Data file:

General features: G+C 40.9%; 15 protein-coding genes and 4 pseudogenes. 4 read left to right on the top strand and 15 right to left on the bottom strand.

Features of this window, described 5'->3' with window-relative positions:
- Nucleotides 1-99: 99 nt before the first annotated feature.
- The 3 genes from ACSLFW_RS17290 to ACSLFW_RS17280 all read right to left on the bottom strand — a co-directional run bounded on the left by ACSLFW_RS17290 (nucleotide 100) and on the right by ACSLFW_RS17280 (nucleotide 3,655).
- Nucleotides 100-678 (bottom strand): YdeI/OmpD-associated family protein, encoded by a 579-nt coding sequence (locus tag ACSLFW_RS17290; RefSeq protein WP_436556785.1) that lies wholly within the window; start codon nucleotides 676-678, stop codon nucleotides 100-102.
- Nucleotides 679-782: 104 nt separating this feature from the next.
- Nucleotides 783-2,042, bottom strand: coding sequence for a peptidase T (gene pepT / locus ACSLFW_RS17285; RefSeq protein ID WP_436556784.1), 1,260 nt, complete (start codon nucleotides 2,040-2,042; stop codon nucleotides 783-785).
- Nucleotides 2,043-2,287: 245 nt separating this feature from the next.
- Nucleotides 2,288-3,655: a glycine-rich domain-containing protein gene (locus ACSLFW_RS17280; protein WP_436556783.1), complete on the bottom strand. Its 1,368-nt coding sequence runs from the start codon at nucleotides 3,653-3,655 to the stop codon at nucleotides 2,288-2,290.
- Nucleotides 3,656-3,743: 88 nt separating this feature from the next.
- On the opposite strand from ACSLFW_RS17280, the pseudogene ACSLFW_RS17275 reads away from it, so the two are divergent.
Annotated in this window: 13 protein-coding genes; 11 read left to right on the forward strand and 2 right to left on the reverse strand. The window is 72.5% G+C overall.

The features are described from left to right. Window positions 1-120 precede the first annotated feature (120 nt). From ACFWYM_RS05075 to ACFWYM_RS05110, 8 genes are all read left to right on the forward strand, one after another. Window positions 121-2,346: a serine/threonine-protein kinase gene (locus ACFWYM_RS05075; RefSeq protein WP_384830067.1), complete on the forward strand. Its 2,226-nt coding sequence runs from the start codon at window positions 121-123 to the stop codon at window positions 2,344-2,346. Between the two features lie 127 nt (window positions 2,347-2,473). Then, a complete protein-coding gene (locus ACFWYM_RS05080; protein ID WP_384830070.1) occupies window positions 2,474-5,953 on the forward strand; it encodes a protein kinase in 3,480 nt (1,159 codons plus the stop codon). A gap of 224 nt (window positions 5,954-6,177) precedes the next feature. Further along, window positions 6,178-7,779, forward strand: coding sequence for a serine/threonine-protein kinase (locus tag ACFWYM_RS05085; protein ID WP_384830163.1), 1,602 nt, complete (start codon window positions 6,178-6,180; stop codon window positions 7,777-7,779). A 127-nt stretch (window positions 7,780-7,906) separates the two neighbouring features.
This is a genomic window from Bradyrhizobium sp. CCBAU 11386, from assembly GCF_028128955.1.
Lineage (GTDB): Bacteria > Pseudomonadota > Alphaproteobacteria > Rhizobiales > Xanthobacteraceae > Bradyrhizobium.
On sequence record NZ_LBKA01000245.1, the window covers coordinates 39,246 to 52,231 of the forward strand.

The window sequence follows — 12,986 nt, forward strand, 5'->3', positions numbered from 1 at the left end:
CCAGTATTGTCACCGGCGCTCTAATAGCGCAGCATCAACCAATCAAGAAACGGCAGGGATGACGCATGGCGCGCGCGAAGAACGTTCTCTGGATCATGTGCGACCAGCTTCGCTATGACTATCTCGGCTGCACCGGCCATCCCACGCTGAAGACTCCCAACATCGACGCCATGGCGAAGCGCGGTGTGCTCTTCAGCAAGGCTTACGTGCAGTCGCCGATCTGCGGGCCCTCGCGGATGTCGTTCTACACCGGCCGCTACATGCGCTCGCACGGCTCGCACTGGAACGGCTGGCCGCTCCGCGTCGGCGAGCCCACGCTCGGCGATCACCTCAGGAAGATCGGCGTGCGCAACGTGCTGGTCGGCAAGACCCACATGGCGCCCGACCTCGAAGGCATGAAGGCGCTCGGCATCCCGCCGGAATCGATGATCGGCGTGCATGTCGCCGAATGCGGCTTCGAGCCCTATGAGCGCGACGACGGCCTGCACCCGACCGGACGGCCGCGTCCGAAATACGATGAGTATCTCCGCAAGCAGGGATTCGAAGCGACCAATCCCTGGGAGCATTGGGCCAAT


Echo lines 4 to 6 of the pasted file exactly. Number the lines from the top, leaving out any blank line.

- The 3 genes from ACSLFW_RS17290 to ACSLFW_RS17280 all read right to left on the bottom strand — a co-directional run bounded on the left by ACSLFW_RS17290 (nucleotide 100) and on the right by ACSLFW_RS17280 (nucleotide 3,655).
- Nucleotides 100-678 (bottom strand): YdeI/OmpD-associated family protein, encoded by a 579-nt coding sequence (locus tag ACSLFW_RS17290; RefSeq protein WP_436556785.1) that lies wholly within the window; start codon nucleotides 676-678, stop codon nucleotides 100-102.
- Nucleotides 679-782: 104 nt separating this feature from the next.